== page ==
This is all so odd to me. My house does not smell like cat (i have two, and multiple houseguests have been surprised when they saw the cats because there is no cat smell, so I know I’m not just immune). Their litter boxes are in the garage, with a cat door on the door between house and garage, so the litter box is well away from people. My cats (who are 10 and 14) have never, ever gone to the bathroom on the carpet. Ever. Even when my older boy got a UTI, and couldn’t hold it like usual, he went in the bathtub. Best. Kitties. Ever. They have never scratched furniture. (they do have tall posts to scratch instead). They are allowed outside in an enclosed area, and I really think that’s part of their good behavior. I think inside-only cats who literally never get outside at all go a little mad. I totally understand why safety wise, but I still think that’s the problem.

      • De-clawing is torture. It is the equivalent of de-fingering a person. Or at least de-boning one. If you feel tempted toward this practice, just give away the cat.

        Ugh, I cannot believe someone would even suggest this in this day and age. I worry that there are still people who prefer cheap drugstore cosmetics despite the barbaric animal testing—but apparently we need to take a few steps backward and first learn that we don’t torture our pets.

        • Anonymous :

          It is like ripping nails off a human – I can’t believe people are still clueless about these things. Poor kittties! :(

    • My friends that have crazy-shedding cats swear by the Dyson Animal Ball vacuum. Spendy. But these are friends who don’t have a ton of discretionary income, and all say it is so worth it.

    • Cat Lady Problems :

      Thanks for all the awesome advice! I’m going to look into getting that scratching post and perhaps the pet-hair focused roomba. I already have a nifty rolling litter box that I keep clean, and we trim their claws from time to time, but I need to be better about being consistent with that.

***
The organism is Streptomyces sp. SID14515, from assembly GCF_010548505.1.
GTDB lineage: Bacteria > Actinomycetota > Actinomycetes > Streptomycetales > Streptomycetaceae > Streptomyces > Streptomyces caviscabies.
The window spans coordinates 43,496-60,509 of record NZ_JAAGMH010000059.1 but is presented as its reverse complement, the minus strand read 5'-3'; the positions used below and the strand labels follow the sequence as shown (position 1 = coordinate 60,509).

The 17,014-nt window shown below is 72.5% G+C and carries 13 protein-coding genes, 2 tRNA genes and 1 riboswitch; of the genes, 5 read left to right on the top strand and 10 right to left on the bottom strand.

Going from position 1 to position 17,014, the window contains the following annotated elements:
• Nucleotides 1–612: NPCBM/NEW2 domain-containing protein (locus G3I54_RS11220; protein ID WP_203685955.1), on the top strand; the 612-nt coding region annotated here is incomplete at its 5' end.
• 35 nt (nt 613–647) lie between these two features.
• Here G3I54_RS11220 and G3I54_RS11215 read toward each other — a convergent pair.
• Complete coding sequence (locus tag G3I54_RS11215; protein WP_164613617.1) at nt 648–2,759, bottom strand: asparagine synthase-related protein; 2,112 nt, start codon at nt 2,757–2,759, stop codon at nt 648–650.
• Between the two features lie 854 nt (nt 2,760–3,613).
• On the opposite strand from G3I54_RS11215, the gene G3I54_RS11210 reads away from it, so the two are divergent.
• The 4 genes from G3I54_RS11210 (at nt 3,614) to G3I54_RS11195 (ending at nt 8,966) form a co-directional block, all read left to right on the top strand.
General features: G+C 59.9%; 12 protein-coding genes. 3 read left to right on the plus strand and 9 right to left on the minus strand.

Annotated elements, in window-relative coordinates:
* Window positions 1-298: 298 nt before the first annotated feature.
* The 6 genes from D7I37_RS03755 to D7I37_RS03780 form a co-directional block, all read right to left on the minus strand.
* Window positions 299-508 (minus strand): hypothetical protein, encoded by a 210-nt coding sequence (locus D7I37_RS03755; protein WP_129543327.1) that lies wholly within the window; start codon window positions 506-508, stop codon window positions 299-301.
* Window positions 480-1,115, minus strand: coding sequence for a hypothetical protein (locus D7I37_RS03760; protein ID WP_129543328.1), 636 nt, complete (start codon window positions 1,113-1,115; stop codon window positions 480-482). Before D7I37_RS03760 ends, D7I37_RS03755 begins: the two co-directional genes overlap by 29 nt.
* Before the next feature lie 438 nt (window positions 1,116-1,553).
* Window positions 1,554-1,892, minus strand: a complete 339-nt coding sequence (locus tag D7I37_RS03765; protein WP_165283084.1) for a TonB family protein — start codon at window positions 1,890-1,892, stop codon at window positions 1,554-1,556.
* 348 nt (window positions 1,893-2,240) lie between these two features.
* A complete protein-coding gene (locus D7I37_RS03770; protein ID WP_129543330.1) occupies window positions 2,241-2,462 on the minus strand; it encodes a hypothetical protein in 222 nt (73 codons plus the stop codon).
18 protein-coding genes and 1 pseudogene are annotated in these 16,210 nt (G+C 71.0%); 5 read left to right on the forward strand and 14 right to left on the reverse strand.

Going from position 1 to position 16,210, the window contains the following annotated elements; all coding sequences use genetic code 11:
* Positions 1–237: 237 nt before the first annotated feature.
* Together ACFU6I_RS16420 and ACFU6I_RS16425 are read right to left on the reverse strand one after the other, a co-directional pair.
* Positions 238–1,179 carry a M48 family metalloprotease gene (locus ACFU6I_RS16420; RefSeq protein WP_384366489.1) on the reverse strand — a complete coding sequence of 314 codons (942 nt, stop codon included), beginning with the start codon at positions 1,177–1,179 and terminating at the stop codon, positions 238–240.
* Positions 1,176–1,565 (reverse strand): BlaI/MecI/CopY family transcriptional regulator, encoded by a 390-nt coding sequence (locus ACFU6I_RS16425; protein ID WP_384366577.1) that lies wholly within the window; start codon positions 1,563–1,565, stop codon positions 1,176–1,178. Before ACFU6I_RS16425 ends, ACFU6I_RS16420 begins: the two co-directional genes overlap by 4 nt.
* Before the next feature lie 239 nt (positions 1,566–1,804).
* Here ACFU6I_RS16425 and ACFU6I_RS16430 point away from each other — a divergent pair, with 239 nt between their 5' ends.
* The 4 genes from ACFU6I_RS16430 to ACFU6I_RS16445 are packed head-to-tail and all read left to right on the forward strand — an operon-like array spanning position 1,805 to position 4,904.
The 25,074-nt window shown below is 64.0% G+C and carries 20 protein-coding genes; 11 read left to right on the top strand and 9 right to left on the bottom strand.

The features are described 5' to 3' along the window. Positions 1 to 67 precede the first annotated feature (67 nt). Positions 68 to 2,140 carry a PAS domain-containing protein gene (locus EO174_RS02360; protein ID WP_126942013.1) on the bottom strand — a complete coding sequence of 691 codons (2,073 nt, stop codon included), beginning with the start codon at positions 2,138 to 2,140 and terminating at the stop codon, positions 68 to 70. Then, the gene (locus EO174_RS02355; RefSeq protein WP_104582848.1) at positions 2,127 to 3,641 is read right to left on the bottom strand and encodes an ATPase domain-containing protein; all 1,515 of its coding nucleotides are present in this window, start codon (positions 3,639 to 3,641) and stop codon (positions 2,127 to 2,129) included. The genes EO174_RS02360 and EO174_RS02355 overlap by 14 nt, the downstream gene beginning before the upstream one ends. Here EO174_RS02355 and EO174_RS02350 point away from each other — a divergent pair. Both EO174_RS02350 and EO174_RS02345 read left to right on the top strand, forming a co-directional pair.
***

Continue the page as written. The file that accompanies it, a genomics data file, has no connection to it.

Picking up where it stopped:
7. A partner I used to work for once threw a stapler at another associate. Although that was terrible at the time, it became a running joke (whenever said partner wasn’t around). And when we got harshly criticized by said partner, we would commiserate with each other that “well, at least he didn’t throw a stapler at you.” Needless to say, I got out of that workplace.

  8. Clearly Speaking :

    Two different takes on the boss from hell:

    Sometimes they get canned. If enough employees leave or transfer, higher management will take notice.

    Sometimes you need to do what is best for you and leave. My BFH story involves a change in ownership that included nepotism. Over 20 (yes, 20!) people left, some who had been there decades. Save yourself, start you exit plan NOW.

    • “Sometimes you need to do what is best for you and leave.” — That was my approach. First job I ever had, right? Wet behind the ears high school kid looking to make a great impression on the head librarian and no matter what I did, I was the whipping girl. On the upside, I began to learn what I should look to avoid in a workplace at the age of 16-17. Tip to kiddies looking for jobs: don’t be the only one there whose mother does not also work there. Mothers will not let menopausal bosses take anything out on you. Also, if you and only you are the one being made to do all the heavy lifting — literally, when it comes to a library — and you are in fact the smallest person there, please consider leaving.

      I mean, it was a great fitness plan, but wow, was it ever mind-numbing.

      So the autumn after my grandfather died and I was down to Allie Brosh levels of depression-induced apathy-slash-invulnerability, I wrote my resignation letter, set it down on my boss’s desk, and left. Sod the two-week notice. That’s for people whose working environments will be tolerable for two more weeks. I think I may have done a drive-by resignation: my friend waited outside in the parking lot, I ran in, I dropped the stupid note, and I ran back out.

      tl;dr Discretion really is the better part of valor.

      even tl;dr-er Run.

      • LOL! I shouldn’t laugh at the “Allie Brosh levels of depression-induced apathy-slash-invulnerability” but I think I can on the grounds that she would too! I’m presuming you’ve seen she’s back? I loved her blog….I hope the fact that in 20 minutes after posting she got enough “likes” and comments to populate a small city makes her feel better!